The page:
• “Average customer satisfaction of 9 every month” — this is a monthly KPI, cannot be tracked weekly
  • “Employee engagement of at least 3 out of 10” — not ambitious
  • “Great office atmosphere” — not measurable
  • Bad alignment — one company which had 2 software modules, had these two contradicting KRs at the same time by different teams:
    - Merge the 2 modules into 1
    - Extract a third module

Rollout and communication to the company

The company leadership sets a timeline and communicates it. It can look like this:

  • 2 weeks before start of quarter:
    Based in the company vision, mission and strategy, company level OKRs company level OKRs are published
  • 1 week before start of quarter:
    Based on the company level OKRs, each team derives its OKRs — need to cater to one or more company OKRs.
    Teams present their derived OKRs to their departments to align, make sure we work on the important things, and try to identify and reduce dependencies between teams.
    Teams have autonomy to decide how to achieve the goals. They gather all initiatives that may contribute to their OKRs.
  • Start of quarter:
    Teams start working on their OKRs based in the priority of the initiatives
  • Weekly:
    Track the progress of the OKRs. It doesn’t have to be precise, but give good sense of the real progress, or lack of. It could be based solely on metrics, e.g. we have 40 paying customers out of 100, or achieved milestones of a project that we determined is likely to represent an outcome.
    Check the end-of-quarter projection, it tell us where we’ll end up if we continue in the current pace. Think if there are actions to take, like change of tactics, doubling down, reduce scope, increasing resources, etc.
    Voting on confidence level of of achieving by the team members can be done instead or additionally, for the same purpose. It could be that numbers do not show what humans know is about to come, e.g. resignation of two team members that will risk the OKRs in the near future.
  • End of quarter:
    Go over what we’ve achieved or failed to achieve, celebrate the wins and gather learnings for the next quarter

Tracking

There are software tools, and a mere spreadsheet will also do the work:

  1. Create a tab of each team, where they update their OKRs and weekly status of progress:

Initial failure is expected

First quarters tend to fail in several ways, for example very low achievements or achieving more than 100%, expressing OKRs as mere initiatives, having way too many OKRs, not tracking progress, non-measurable KRs and more.
This doesn’t mean that “OKRs doesn’t work”, it means we need to improve in the next quarter.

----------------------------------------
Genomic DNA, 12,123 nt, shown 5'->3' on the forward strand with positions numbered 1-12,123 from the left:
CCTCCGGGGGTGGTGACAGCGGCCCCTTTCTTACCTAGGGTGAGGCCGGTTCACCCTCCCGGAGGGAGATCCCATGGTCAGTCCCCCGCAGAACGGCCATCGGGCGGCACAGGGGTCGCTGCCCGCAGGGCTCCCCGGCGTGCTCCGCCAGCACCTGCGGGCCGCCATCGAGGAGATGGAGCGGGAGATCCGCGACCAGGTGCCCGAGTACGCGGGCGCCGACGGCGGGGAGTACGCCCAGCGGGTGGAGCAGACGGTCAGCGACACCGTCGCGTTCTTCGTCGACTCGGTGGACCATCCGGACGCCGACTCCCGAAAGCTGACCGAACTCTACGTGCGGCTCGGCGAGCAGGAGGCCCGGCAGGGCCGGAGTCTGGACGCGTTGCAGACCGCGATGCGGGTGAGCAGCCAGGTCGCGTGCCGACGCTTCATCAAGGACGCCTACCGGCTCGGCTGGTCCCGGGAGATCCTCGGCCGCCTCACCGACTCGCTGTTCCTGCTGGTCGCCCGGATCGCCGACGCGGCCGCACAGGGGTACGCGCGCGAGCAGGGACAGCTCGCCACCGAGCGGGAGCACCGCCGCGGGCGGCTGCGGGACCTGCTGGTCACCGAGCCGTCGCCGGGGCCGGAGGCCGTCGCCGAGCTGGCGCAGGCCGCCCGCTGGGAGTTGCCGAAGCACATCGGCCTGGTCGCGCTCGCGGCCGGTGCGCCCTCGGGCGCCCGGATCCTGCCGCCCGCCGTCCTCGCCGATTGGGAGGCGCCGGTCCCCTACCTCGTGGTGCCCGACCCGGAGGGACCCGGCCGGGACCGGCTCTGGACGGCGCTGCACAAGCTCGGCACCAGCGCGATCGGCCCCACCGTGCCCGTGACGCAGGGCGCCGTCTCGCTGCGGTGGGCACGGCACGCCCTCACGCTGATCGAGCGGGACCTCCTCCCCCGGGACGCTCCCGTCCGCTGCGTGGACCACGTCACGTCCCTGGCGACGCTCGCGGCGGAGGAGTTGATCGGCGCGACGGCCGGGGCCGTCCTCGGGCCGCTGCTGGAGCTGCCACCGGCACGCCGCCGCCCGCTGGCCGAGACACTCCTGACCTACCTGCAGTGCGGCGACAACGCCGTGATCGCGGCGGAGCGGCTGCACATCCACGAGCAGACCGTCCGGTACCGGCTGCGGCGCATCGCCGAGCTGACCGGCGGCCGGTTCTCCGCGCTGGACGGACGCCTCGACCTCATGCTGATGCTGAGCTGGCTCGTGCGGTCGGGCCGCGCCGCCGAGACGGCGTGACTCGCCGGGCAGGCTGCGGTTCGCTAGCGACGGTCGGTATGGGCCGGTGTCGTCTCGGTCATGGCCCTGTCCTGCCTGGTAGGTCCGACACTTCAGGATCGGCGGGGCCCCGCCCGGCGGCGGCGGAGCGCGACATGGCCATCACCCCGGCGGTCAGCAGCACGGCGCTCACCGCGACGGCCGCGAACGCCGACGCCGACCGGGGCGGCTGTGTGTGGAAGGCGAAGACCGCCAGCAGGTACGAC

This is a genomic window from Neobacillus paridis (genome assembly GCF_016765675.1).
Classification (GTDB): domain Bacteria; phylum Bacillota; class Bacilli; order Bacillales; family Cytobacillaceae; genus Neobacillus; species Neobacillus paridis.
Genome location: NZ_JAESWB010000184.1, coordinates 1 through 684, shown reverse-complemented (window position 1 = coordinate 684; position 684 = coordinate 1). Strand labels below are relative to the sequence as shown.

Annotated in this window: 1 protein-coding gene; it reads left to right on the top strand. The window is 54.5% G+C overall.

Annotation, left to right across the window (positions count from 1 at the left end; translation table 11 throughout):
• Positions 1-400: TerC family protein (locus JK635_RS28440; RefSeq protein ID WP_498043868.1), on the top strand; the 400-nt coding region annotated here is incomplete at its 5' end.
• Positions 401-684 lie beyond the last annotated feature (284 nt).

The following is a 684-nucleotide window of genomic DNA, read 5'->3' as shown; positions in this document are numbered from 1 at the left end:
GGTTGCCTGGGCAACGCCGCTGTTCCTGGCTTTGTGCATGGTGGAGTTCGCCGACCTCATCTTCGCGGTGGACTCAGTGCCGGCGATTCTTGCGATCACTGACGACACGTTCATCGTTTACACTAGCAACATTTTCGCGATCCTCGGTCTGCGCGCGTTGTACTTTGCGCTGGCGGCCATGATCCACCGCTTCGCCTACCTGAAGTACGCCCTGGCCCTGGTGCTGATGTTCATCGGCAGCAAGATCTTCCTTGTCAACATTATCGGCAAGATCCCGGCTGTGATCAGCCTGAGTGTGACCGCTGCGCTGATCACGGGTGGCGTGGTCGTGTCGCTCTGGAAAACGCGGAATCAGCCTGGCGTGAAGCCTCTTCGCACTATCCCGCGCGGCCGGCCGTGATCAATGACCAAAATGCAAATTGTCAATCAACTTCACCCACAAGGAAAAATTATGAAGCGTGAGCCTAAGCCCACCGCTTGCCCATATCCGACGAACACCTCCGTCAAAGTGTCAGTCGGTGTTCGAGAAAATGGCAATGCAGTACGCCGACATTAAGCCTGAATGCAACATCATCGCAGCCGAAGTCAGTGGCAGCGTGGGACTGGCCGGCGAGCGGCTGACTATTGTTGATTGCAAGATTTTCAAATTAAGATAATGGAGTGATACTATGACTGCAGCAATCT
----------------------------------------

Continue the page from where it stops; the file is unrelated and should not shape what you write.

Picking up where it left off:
Engineering teams — how to make a realistic plan

A common mistake is to gather all product initiatives that make sense and decide they are the quarterly plan.

  1. Count the quarter’s working weeks and multiply by the number of team members. Deduct estimated vacations, average sickness, offsites, etc.
  2. Gather all types of work — support cases, incidents, bugs, product initiatives, engineering initiatives by the tech leadership or guilds, legal and compliance (e.g. GDPR or SOC-2 deadline), hiring efforts, onboarding of new members, tech debt initiatives by them team, etc.
  3. Break down bigger initiatives to milestones and estimate in person-weeks each item.
  4. Prioritize the items by value vs. effort (usually driven by Product) and any other criteria.
  5. Cut off the prioritized list where the capacity ends.
  6. Voilà — a quarterly plan for the team, which is realistic, not wishful.
    We look at reality as it is, not as we want it to be.
    It is totally fine to have stretch goals, hard but not impossible.
  7. We remain agile — if priorities change, we gather new learnings or urgent things come up — we discuss as a team, and take out something else instead of the new work that we pulled, and notify all stakeholders.

What’s the Difference between an OKR and KPI

OKRs provide the missing link between ambition and reality. They help you to break out of the status quo and take you into new, often unknown, territory. If you have a big dream — an inspiring ultimate goal — for your company, you need OKRs that take you there.
A KPI, on the other hand, measures the success, the output, quantity, or quality of an ongoing process or activity. It measures processes or activities already in place.
Very often, a KPI that needs improvement will be a starting point for creating an OKR, and it will become a Key Result of an Objective.

What is a roadmap

A high-level visual summary that maps out the vision and direction of your product offering over time. A product roadmap communicates the why
and what behind what we’re building. A roadmap is a guiding strategic document as well as a plan for executing the product strategy.

  • Describe the vision and strategy
  • Provide a guiding document for executing the strategy
  • Get internal stakeholders in alignment
  • Facilitate discussion of options and scenario planning
  • Help communicate with external stakeholders, including customers

What is a person week

A unit of estimation or timeboxing.

What is a tech initiative

A technical task or a set of tasks, that will drive some business outcome. For example: faster delivery of software, less incidents or allowing for upcoming changes.

What is a product initiative

Initiatives that affect the behavior of the product, for example: new features, new UI, new UX, performance improvements and bug fixing. The initiatives come mainly from Product Managers, based on their ideas, talks with stakeholders, discovery activities, user research, legal, compliance, strategic and tactic goals from management and ideas from engineers. They are prioritized and proposed by PMs in the beginning of the quarter and estimated in personweeks.
They are aligned by Product leadership (that they address all OKRs, they don’t collide, dependencies are manageable, etc.), and eventually end up in the
quarterly plan of a specific team.

Lagging indicator

A measurement of output from a system, that you don’t have direct control over, something that’s already happened, a result of something.

Leading indicator

A measure of input into a system, something you have direct control over, something you can act on and change, like an action or task.

Indicators example

Reminder: Lagging indicators are typically “output” oriented, easy to measure but hard to improve or influence while leading indicators are typically input
oriented, hard to measure and easy to influence.